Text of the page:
reassurance about the flaw or attempting to convince others of
grooming (for example, combing hair, shaving, removing or
cutting hair, applying makeup)
touching the perceived defect
disliked body part
reading about the defective body part
situations in which the perceived defect might be exposed
and self-conscious around other people because of the perceived
Signs of BDD are
often evident in a child's late teen years or early adulthood,
but certain behaviors or other signs may be noticed earlier.
BDD seems to affect males and females equally. A person
whose family has a high incidence of mood disorders and
obsessive-compulsive disorders also seems to be at high risk.
According to the American Psychiatric Association's DIAGNOSTIC
AND STATISTICAL MANUAL - FOURTH EDITION (DSM-IV), doctors use
the following criteria to diagnose BDD:
with the perceived physical defect
significant distress or impairment in school, work, or social
not better explained by another mental disorder, such as
"Therapy and medication are the primary means of treatment
of this disorder. Antidepressants such as sertaline and
fluoxetine and others are used in conjunction with
psychotherapy. Often, the medication may not cure the disorder,
but it makes the person more amenable to therapy and hopefully
more open to receiving ongoing treatment," Dr. Pittman says.
Katharine Phillips concurs: "The prescription-only SSRIs
[selective serotonin reuptake inhibitors such as sertaline and
fluoxetine] are not addictive and are usually well tolerated.
They can significantly relieve BDD symptoms by diminishing
bodily preoccupation, distress, depression, and anxiety and by
significantly allowing increased control over the youth's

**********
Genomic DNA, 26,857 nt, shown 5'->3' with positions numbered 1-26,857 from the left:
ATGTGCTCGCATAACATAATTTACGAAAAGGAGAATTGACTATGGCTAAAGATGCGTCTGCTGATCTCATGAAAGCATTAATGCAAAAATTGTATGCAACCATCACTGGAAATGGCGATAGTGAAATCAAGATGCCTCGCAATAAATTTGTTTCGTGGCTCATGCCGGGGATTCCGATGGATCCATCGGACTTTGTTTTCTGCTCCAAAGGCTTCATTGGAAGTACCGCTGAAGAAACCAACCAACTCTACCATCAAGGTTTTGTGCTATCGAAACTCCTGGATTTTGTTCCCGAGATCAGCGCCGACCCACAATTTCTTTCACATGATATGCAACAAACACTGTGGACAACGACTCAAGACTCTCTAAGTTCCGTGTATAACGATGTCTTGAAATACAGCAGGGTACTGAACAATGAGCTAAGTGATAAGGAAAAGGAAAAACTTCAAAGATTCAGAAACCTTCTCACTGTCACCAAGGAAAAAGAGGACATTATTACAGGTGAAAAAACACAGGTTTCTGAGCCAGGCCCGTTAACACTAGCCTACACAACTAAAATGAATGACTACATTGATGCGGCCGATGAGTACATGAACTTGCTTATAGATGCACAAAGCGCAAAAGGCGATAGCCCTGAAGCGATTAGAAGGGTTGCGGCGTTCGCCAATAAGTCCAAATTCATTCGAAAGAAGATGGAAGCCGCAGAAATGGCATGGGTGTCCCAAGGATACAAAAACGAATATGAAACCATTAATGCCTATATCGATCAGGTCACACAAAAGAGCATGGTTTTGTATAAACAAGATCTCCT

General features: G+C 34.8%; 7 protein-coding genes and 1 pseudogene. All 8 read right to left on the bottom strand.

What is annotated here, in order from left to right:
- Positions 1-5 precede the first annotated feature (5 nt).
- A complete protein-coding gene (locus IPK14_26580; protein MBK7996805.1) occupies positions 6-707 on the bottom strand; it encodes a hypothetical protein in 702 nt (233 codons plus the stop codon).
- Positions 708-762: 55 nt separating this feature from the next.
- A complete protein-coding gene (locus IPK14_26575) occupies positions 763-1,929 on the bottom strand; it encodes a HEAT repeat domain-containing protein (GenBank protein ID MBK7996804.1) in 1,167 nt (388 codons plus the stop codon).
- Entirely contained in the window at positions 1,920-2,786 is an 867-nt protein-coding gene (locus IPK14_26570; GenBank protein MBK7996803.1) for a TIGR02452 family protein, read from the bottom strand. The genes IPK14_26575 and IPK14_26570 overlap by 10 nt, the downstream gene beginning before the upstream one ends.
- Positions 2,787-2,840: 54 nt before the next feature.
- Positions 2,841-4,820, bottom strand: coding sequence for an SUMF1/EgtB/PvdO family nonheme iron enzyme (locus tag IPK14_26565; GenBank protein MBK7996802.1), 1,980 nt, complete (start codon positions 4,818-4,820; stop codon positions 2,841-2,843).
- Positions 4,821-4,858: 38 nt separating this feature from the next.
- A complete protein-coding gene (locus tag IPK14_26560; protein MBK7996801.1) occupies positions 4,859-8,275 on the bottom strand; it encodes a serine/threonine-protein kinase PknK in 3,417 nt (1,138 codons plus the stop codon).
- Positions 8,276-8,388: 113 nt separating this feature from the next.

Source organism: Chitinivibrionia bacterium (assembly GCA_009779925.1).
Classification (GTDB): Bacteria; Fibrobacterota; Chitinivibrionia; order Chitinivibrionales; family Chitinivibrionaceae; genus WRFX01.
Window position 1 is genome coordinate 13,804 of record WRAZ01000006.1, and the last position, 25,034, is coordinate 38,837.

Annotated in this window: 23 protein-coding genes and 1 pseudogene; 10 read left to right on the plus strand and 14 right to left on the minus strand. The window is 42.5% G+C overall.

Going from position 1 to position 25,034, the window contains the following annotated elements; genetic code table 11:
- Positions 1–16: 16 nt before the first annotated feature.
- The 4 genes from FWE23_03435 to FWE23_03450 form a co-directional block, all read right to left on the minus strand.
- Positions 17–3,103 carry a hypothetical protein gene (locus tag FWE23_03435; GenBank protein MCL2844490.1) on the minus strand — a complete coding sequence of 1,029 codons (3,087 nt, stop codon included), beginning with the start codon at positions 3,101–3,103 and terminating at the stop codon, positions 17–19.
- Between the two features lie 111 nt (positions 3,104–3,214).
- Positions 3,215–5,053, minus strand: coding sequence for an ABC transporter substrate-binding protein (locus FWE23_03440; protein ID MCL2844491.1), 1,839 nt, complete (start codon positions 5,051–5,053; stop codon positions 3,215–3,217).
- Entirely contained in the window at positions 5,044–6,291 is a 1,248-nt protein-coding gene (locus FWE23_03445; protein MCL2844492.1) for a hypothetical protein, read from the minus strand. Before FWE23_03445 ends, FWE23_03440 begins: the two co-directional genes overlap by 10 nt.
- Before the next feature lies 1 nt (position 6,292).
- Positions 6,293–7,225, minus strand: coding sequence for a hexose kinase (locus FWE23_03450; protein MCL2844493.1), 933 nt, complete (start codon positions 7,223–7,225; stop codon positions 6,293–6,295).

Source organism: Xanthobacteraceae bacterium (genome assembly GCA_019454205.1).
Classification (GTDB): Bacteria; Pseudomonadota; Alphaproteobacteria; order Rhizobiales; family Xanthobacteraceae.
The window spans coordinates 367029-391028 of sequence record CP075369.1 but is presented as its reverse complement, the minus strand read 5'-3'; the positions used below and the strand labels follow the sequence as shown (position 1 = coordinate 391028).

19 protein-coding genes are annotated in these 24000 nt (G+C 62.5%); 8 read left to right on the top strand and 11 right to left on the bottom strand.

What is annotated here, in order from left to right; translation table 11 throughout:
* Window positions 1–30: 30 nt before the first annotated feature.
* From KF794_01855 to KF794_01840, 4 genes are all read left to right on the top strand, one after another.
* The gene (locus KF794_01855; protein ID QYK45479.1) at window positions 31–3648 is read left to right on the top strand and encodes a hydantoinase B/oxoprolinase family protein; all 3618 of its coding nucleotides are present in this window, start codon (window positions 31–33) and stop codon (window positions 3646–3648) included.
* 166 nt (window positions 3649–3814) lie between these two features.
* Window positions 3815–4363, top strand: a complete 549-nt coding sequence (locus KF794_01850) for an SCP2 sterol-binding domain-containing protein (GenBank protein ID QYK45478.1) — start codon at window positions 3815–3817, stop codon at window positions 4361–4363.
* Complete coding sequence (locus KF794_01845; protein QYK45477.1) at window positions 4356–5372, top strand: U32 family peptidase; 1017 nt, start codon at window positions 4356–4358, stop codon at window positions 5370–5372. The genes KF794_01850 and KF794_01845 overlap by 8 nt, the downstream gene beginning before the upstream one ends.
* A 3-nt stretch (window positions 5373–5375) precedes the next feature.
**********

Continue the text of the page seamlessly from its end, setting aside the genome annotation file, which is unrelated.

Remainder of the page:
thoughts and improving functioning. In some cases, these
medications are lifesaving, especially for those who have
attempted suicide in their despair over their appearance."
Cognitive-behavioral therapy may also be helpful. In this
therapy, a therapist helps the person with BDD resist compulsive
behaviors, such as mirror checking. It's important to determine
whether a therapist has been specifically trained in
cognitive-behavioral therapy because many other types of therapy
do not appear to be effective in the treatment of BDD.
Helping Your Child Develop a Positive Self-Image
As a parent, you can help your child maintain a positive
self-image and self-esteem. Here are some ways you can help:
Always maintain an open door policy when it comes to problem
solving. If your child knows it's OK to approach you with
problems or concerns, she's more likely to do so.
Be aware of peer influence and the affects of media on your
child. Is your child reading too many fashion magazines or
spending time with a new crowd?
Recognize the need for professional help. If you suspect your
child has BDD, a doctor or professional therapist can help.
Know the signs and symptoms of suicidal behavior. If you think
your child is suicidal, get help immediately. Your child's
doctor can refer you to a psychologist or psychiatrist, or you
can contact your local hospital's department of psychiatry and
ask for a referral. Your community mental health association or
county medical society can also provide referrals.